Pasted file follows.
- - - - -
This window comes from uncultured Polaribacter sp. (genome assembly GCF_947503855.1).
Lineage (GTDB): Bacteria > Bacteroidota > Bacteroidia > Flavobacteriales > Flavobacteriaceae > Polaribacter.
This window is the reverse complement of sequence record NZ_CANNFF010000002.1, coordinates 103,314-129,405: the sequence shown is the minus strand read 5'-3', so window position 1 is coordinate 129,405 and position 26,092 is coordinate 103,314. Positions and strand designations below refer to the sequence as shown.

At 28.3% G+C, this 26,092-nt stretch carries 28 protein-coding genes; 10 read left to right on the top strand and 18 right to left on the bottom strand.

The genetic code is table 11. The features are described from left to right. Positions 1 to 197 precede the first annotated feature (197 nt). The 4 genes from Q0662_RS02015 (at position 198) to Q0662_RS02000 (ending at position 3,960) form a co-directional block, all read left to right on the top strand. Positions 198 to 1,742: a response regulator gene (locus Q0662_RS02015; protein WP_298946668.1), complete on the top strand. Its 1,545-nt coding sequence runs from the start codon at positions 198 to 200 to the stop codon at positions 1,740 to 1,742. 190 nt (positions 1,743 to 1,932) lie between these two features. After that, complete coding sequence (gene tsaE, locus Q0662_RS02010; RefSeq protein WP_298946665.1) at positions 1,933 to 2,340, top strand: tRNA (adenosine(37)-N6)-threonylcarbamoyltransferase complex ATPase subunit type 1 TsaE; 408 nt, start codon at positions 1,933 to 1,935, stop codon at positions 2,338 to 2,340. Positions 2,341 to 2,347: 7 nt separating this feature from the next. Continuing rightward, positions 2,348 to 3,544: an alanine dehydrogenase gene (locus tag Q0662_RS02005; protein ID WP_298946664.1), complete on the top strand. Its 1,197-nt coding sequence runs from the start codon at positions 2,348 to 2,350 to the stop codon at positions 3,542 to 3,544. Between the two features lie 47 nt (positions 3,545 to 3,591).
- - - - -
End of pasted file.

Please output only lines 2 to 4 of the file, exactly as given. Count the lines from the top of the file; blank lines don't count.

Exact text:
Lineage (GTDB): Bacteria > Bacteroidota > Bacteroidia > Flavobacteriales > Flavobacteriaceae > Polaribacter.
This window is the reverse complement of sequence record NZ_CANNFF010000002.1, coordinates 103,314-129,405: the sequence shown is the minus strand read 5'-3', so window position 1 is coordinate 129,405 and position 26,092 is coordinate 103,314. Positions and strand designations below refer to the sequence as shown.

At 28.3% G+C, this 26,092-nt stretch carries 28 protein-coding genes; 10 read left to right on the top strand and 18 right to left on the bottom strand.